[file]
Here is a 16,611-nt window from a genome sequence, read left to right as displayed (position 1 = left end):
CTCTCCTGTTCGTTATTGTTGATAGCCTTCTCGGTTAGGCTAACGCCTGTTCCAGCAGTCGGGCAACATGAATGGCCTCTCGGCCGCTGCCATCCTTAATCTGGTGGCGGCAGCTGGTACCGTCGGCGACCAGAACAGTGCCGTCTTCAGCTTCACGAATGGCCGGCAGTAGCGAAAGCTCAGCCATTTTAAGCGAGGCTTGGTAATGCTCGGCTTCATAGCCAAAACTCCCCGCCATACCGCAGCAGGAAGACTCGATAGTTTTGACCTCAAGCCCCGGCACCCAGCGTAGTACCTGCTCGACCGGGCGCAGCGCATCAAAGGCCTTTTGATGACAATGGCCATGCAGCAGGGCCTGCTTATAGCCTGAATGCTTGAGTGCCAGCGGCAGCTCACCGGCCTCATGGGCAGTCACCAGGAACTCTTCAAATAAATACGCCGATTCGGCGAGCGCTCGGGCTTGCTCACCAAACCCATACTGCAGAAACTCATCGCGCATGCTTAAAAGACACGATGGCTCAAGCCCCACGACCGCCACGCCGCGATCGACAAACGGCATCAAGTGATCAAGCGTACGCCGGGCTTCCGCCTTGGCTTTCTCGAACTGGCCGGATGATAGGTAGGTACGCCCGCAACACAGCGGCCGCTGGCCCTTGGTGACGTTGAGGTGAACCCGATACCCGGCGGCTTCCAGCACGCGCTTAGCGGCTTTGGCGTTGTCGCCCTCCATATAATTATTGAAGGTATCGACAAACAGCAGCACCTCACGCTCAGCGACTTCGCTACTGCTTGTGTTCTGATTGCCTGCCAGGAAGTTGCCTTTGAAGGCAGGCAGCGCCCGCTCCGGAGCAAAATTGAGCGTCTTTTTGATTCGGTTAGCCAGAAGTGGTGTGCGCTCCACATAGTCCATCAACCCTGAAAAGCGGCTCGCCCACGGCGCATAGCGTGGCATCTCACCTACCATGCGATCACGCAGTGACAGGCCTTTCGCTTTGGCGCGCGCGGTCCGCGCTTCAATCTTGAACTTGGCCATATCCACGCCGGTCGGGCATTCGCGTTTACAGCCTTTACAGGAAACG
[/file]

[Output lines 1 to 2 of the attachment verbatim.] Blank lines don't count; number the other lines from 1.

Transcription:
Here is a 16,611-nt window from a genome sequence, read left to right as displayed (position 1 = left end):
CTCTCCTGTTCGTTATTGTTGATAGCCTTCTCGGTTAGGCTAACGCCTGTTCCAGCAGTCGGGCAACATGAATGGCCTCTCGGCCGCTGCCATCCTTAATCTGGTGGCGGCAGCTGGTACCGTCGGCGACCAGAACAGTGCCGTCTTCAGCTTCACGAATGGCCGGCAGTAGCGAAAGCTCAGCCATTTTAAGCGAGGCTTGGTAATGCTCGGCTTCATAGCCAAAACTCCCCGCCATACCGCAGCAGGAAGACTCGATAGTTTTGACCTCAAGCCCCGGCACCCAGCGTAGTACCTGCTCGACCGGGCGCAGCGCATCAAAGGCCTTTTGATGACAATGGCCATGCAGCAGGGCCTGCTTATAGCCTGAATGCTTGAGTGCCAGCGGCAGCTCACCGGCCTCATGGGCAGTCACCAGGAACTCTTCAAATAAATACGCCGATTCGGCGAGCGCTCGGGCTTGCTCACCAAACCCATACTGCAGAAACTCATCGCGCATGCTTAAAAGACACGATGGCTCAAGCCCCACGACCGCCACGCCGCGATCGACAAACGGCATCAAGTGATCAAGCGTACGCCGGGCTTCCGCCTTGGCTTTCTCGAACTGGCCGGATGATAGGTAGGTACGCCCGCAACACAGCGGCCGCTGGCCCTTGGTGACGTTGAGGTGAACCCGATACCCGGCGGCTTCCAGCACGCGCTTAGCGGCTTTGGCGTTGTCGCCCTCCATATAATTATTGAAGGTATCGACAAACAGCAGCACCTCACGCTCAGCGACTTCGCTACTGCTTGTGTTCTGATTGCCTGCCAGGAAGTTGCCTTTGAAGGCAGGCAGCGCCCGCTCCGGAGCAAAATTGAGCGTCTTTTTGATTCGGTTAGCCAGAAGTGGTGTGCGCTCCACATAGTCCATCAACCCTGAAAAGCGGCTCGCCCACGGCGCATAGCGTGGCATCTCACCTACCATGCGATCACGCAGTGACAGGCCTTTCGCTTTGGCGCGCGCGGTCCGCGCTTCAATCTTGAACTTGGCCATATCCACGCCGGTCGGGCATTCGCGTTTACAGCCTTTACAGGAAACG